SOUTH BEND, Ind. — Notre Dame will do something unusual Saturday after the final whistle of its matchup Saturday against Navy in San Diego. The Fighting Irish will load their buses at SDCCU Stadium and go back to their hotel, where the players will go to sleep. Their game will end about 8:30 p.m. Pacific Time. Their wake-up call will be 7:30 a.m., and they’ll arrive back in South Bend on Sunday afternoon.
Typically, a team playing a road game will bus immediately to the airport and fly home. In Notre Dame’s situation, that would mean a takeoff past midnight Eastern Time, and players would get back to their own beds around 6 a.m. (As a semi-frequent red-eye flier, that next day usually is an absolute waste because plane sleep is not bed sleep.) Fighting Irish coach Brian Kelly wants his players to get a full night of real sleep and then relax during the four-and-a-half-hour flight home. This may seem like a little thing, but Kelly and his staff are trying to make the logistics of Notre Dame’s unusual stretch run as easy as possible on the players.
“I think that’s really the most important thing,” Kelly said. “Getting out there hydrated, staying on the Eastern Standard clock, playing the game, staying over, getting a good night’s sleep, getting on the plane, using that as an opportunity to rest so when we get back here we’re not feeling the effects of the West Coast trip.”
Notre Dame is 7–0 and eyeing a trip to the College Football Playoff. It’s possible the Fighting Irish could make the playoff at 11–1. (Especially if Michigan, a team Notre Dame beat in its season opener, is 12–1 and the Big Ten champion. This could be a recipe for both teams getting in.) But going 12–0 would remove all doubt for Notre Dame. To do that, the Fighting Irish must win the following games:
• vs. Navy in San Diego on Saturday
• at Northwestern on Nov. 3
• vs. Florida State in South Bend on Nov. 10
• vs. Syracuse at Yankee Stadium in New York on Nov. 17
• at USC on Nov. 24
Notre Dame likely will be favored in every game, but playing four of five away from home increases the possibility of an upset. Kelly knows this, so he’s making every tweak he can to the travel schedule because he can’t control the actual schedule.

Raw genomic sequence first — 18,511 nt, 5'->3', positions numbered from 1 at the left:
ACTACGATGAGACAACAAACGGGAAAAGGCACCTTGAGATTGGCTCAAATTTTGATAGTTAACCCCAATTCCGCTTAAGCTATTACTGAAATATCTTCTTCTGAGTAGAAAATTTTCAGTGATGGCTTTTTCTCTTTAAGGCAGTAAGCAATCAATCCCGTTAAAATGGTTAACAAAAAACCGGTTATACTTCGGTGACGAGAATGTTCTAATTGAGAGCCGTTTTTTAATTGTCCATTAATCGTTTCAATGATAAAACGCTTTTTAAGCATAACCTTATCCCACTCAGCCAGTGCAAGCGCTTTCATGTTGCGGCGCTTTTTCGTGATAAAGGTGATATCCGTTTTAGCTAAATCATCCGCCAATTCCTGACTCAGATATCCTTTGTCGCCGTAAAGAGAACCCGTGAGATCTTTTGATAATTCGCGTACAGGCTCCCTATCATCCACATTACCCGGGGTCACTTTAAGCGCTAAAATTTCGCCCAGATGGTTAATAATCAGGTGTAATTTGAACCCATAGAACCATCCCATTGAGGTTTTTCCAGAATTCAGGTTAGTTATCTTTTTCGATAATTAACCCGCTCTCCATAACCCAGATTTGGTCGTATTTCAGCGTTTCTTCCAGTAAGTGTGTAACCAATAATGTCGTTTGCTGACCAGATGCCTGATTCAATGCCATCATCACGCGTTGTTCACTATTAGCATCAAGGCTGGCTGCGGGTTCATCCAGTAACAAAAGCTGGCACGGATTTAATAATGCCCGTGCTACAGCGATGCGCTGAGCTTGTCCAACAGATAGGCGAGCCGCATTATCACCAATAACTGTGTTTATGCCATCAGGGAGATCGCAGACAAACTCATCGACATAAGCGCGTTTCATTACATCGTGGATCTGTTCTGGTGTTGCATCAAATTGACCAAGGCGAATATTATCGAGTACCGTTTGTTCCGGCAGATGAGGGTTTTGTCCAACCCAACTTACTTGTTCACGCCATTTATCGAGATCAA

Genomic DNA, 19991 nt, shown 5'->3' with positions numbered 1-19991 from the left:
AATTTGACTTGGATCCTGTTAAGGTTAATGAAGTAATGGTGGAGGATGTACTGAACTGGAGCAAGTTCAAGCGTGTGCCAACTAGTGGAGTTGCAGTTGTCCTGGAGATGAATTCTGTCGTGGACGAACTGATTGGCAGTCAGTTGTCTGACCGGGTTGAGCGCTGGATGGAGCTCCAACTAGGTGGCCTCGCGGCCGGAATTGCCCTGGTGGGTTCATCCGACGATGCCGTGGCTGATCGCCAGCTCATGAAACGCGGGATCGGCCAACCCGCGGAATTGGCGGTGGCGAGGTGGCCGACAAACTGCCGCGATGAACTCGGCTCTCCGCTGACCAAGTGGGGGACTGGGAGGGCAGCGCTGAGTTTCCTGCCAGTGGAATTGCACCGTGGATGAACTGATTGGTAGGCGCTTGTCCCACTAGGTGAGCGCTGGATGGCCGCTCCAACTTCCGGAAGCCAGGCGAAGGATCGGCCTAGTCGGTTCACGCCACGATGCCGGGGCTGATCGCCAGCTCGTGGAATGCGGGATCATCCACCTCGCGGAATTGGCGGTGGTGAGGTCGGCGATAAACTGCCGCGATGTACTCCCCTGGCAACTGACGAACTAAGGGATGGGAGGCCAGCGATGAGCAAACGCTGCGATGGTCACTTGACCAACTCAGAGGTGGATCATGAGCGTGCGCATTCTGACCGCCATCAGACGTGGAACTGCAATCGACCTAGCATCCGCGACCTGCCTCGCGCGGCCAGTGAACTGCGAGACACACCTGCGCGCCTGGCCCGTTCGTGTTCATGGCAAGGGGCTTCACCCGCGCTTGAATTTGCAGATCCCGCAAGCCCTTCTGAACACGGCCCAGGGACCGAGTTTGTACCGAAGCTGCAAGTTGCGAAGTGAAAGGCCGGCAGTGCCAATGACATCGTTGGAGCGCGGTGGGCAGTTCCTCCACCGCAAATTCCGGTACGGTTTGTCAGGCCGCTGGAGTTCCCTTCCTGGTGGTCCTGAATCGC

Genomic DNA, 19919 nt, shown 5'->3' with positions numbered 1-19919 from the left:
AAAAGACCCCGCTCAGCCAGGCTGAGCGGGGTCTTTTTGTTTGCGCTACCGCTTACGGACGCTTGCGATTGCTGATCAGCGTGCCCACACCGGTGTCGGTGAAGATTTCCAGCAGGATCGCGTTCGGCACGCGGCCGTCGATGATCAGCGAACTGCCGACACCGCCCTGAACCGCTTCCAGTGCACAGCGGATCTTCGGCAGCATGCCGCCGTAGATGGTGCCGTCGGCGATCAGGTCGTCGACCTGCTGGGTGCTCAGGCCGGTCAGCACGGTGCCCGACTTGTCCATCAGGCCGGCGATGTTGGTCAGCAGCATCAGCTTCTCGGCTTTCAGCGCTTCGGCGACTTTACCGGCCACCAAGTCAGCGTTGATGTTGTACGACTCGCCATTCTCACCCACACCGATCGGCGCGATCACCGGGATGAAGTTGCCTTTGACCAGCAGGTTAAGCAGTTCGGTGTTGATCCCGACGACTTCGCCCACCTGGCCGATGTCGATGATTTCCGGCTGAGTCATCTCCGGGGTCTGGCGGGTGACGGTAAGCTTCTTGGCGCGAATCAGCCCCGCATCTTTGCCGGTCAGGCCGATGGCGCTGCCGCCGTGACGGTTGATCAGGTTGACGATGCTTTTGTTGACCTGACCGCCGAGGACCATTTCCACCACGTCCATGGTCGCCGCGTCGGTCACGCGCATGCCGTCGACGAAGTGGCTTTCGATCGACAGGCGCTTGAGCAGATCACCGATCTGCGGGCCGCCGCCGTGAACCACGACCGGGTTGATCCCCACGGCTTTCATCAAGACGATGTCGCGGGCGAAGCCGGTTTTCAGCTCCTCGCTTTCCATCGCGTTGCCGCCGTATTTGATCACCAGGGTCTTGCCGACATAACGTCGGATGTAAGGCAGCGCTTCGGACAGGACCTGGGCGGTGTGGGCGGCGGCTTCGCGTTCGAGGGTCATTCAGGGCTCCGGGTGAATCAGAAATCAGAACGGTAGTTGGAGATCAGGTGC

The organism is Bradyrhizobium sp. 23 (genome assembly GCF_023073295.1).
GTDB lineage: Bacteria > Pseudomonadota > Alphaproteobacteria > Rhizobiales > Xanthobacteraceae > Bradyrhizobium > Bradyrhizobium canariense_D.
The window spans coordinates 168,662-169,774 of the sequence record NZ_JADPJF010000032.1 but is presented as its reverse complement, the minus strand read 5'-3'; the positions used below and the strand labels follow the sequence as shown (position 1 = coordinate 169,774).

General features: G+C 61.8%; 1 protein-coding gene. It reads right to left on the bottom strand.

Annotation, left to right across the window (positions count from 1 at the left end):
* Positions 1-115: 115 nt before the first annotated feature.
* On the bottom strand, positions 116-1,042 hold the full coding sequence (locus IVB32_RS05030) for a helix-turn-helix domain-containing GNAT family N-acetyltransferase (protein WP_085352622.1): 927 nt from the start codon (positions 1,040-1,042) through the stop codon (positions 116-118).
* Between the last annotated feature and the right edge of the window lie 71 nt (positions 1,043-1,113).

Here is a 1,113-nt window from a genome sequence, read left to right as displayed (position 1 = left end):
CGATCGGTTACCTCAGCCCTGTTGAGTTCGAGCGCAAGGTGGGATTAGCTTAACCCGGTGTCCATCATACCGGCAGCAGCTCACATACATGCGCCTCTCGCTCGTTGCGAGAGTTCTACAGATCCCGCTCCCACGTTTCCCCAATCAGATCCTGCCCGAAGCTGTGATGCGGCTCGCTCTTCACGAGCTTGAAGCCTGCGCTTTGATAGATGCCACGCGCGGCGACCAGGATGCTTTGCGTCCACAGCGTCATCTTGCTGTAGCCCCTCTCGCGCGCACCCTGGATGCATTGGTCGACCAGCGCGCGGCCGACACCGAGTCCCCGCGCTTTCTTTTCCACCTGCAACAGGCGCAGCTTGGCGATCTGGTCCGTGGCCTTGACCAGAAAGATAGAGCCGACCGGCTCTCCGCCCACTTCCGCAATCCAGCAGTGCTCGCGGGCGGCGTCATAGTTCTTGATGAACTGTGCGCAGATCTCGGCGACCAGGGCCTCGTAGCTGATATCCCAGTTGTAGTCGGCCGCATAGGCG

Notre Dame sports information director Michael Bertsch had some fun with Google Maps to describe exactly how much the Irish will travel for the season’s final five games. They have round-trip flights to San Diego, Newark and Los Angeles that will total 8,522 miles. That would be the same distance as a flight to Yangoon, Myanmar, and 92 miles short of a flight to Johannesburg, South Africa. It also would be enough for a round-trip flight to Stockholm.
The trip to San Diego was going to be a road game regardless. This is Navy’s home game, and the academy chose to play it in one of America’s most important Navy towns. The trip to Northwestern is a few hours on a bus, and given the crowd population of recent games at Ryan Field, it might feel more like a Notre Dame home game. (Plus, the tall grass at Northwestern should give Notre Dame fans pangs of nostalgia for Notre Dame Stadium’s former playing surface.)
Football coaches would always prefer as many home games as possible, but Notre Dame works differently than most places. In Laken Litman’s story on the Fighting Irish in last week’s issue of SI, Fighting Irish athletic director Jack Swarbrick relayed the advice Knute Rockne got from Jesse Harper almost a century ago: “Take the team to the largest venues in the country because you want the world to know who Notre Dame is.”
That’s a big reason why the Irish are playing Syracuse—which is 5–2 and may wind up being Notre Dame’s toughest remaining opponent—in The House That Jeter Built instead of at Notre Dame Stadium. Aside from following historical advice that has served Notre Dame (the football program and the university) well for decades, the Shamrock Series game is a solid bit of fan service in a place with one of Notre Dame’s largest alumni clusters. So Notre Dame wasn’t going to back out or change anything just because a playoff berth might be at stake.
Of course, none of that matters if Notre Dame can’t beat Navy. The Midshipmen are 2–5 this season, but the teams have split their past two meetings with a point differential of only five. So Kelly is taking nothing for granted. He’s just hoping that his team will be able to celebrate a win with a good night’s sleep instead of an immediate cross-country flight.